I quickly got used to readings in range again. We still had blips and sites that fell out between my last test and him getting up but things were pretty good.  So good in fact that when we were out for dinner the other night and he said "Mom, I'm low."  I looked at him like he had three heads. 


"Yep.  I am 3.6 (65) and I need some glucose."

Again I looked at him like he was from Mars.  "Glucose? Oh you need some tablets! I know I have some somewhere. They have to be in here."  It had been so long since we needed them that they were lodged at the bottom of my bag.  The weekend saw more lows--not serious, scary, middle of the night lows,  just "Barb you over shot the mark a smidgen" lows.  This morning we went to the orthodontist.  When we came out I had my son test.  He was low.  He was out of glucose.  Did I have any tablets? What were we going to do? We had been dealing with highs for so long I hadn't concerned myself with carrying extra glucose anymore or topping up my bottles. It appears that neither had my son!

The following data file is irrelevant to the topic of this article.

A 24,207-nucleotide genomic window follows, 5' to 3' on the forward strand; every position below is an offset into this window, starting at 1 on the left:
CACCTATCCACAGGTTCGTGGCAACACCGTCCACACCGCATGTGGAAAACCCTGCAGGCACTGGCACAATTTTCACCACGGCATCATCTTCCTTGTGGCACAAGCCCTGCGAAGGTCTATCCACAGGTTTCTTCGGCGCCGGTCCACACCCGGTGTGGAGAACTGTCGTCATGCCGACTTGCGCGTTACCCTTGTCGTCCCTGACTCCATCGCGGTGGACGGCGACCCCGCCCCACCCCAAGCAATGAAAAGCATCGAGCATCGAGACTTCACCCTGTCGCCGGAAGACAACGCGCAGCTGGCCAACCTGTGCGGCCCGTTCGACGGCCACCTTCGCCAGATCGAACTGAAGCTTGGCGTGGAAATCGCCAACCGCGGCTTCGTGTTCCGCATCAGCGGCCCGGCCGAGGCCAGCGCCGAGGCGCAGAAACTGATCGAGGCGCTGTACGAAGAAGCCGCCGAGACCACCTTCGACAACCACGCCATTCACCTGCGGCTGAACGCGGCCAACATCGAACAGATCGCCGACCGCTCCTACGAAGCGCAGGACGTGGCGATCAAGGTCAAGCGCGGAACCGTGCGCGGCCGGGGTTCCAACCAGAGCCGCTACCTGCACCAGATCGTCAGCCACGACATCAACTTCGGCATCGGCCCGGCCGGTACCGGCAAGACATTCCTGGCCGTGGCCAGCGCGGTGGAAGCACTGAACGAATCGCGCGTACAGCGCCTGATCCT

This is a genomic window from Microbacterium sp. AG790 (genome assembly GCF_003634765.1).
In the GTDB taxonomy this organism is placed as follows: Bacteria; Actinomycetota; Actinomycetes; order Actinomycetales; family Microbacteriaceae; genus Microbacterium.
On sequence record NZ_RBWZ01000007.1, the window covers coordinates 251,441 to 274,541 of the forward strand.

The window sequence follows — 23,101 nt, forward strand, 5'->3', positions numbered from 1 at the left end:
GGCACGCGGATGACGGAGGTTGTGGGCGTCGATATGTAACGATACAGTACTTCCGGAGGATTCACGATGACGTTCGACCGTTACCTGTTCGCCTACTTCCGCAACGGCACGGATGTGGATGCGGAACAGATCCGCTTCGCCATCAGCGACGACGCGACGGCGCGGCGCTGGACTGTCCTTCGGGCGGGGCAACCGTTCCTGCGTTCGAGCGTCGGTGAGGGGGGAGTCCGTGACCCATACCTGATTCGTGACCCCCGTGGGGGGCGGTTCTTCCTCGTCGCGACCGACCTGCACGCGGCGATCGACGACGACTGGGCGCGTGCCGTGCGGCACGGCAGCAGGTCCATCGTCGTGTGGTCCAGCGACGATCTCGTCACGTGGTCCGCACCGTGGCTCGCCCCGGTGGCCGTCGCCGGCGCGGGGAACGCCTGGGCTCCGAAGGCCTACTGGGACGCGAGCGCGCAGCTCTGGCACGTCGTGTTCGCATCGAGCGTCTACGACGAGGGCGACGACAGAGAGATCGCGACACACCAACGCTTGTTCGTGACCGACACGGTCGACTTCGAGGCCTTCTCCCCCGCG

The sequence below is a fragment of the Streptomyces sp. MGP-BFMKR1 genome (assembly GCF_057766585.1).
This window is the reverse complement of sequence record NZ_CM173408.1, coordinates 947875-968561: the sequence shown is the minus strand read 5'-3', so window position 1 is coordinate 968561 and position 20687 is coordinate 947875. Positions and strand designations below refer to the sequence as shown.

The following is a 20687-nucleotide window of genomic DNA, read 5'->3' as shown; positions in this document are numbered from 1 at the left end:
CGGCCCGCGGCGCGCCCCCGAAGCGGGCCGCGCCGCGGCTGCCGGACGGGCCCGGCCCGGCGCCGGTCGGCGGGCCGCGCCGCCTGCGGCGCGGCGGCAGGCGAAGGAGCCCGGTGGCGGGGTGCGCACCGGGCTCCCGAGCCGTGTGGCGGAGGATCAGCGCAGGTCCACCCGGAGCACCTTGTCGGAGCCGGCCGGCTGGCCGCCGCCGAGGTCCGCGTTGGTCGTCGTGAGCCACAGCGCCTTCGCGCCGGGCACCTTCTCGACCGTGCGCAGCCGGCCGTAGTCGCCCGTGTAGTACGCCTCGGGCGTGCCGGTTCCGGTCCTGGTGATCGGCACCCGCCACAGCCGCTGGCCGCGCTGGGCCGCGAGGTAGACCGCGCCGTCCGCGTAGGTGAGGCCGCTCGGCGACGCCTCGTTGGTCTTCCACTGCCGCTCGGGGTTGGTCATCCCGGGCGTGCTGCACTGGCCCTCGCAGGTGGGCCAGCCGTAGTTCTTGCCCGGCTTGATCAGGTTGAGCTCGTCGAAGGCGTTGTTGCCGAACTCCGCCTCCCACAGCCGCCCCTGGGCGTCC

Tonight its tweaking of basals, praying that he doesn't go high again and happily filling up all glucose containers with glucose tablets.  Ah the joys of life with diabetes!

Thursday, January 13, 2011

A Good Age for Diagnosis?

It teaches me to wander into forums and read things when I should be focused on the stack of work I have for myself on my desk...

I was reading about a child diagnosed at age two and the parents were asking for tips and help.  The entire situation was overwhelming and despite logically knowing that injections and testing were keeping their child alive, everyone was in tears during the process. One well-meaning parent, who also had a young child who had been diagnosed at two as well, stated that they should be thankful that this was the only life their child would ever know.  They went on to say that the parents could spend the little one's childhood properly preparing them for their adult, independent years.